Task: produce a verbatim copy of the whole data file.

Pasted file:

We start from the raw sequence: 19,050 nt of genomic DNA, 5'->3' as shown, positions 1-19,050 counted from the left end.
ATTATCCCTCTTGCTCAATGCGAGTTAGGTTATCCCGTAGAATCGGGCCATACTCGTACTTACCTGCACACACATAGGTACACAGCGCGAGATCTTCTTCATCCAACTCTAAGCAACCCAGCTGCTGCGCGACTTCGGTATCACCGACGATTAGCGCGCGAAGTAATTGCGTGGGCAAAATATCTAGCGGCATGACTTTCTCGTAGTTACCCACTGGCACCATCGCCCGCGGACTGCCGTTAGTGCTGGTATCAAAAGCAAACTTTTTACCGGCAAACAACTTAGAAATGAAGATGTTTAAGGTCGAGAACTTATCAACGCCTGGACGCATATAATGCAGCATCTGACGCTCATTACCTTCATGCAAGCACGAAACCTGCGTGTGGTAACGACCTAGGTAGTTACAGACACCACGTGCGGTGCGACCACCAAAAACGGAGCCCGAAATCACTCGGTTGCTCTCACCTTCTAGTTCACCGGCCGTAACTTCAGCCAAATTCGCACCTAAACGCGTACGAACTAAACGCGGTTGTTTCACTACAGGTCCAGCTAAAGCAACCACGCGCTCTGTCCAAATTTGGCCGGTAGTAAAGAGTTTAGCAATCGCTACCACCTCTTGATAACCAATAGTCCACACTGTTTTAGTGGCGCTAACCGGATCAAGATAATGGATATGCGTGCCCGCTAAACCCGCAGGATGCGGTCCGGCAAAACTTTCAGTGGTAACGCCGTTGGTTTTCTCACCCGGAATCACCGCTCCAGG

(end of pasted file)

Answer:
We start from the raw sequence: 19,050 nt of genomic DNA, 5'->3' as shown, positions 1-19,050 counted from the left end.
ATTATCCCTCTTGCTCAATGCGAGTTAGGTTATCCCGTAGAATCGGGCCATACTCGTACTTACCTGCACACACATAGGTACACAGCGCGAGATCTTCTTCATCCAACTCTAAGCAACCCAGCTGCTGCGCGACTTCGGTATCACCGACGATTAGCGCGCGAAGTAATTGCGTGGGCAAAATATCTAGCGGCATGACTTTCTCGTAGTTACCCACTGGCACCATCGCCCGCGGACTGCCGTTAGTGCTGGTATCAAAAGCAAACTTTTTACCGGCAAACAACTTAGAAATGAAGATGTTTAAGGTCGAGAACTTATCAACGCCTGGACGCATATAATGCAGCATCTGACGCTCATTACCTTCATGCAAGCACGAAACCTGCGTGTGGTAACGACCTAGGTAGTTACAGACACCACGTGCGGTGCGACCACCAAAAACGGAGCCCGAAATCACTCGGTTGCTCTCACCTTCTAGTTCACCGGCCGTAACTTCAGCCAAATTCGCACCTAAACGCGTACGAACTAAACGCGGTTGTTTCACTACAGGTCCAGCTAAAGCAACCACGCGCTCTGTCCAAATTTGGCCGGTAGTAAAGAGTTTAGCAATCGCTACCACCTCTTGATAACCAATAGTCCACACTGTTTTAGTGGCGCTAACCGGATCAAGATAATGGATATGCGTGCCCGCTAAACCCGCAGGATGCGGTCCGGCAAAACTTTCAGTGGTAACGCCGTTGGTTTTCTCACCCGGAATCACCGCTCCAGG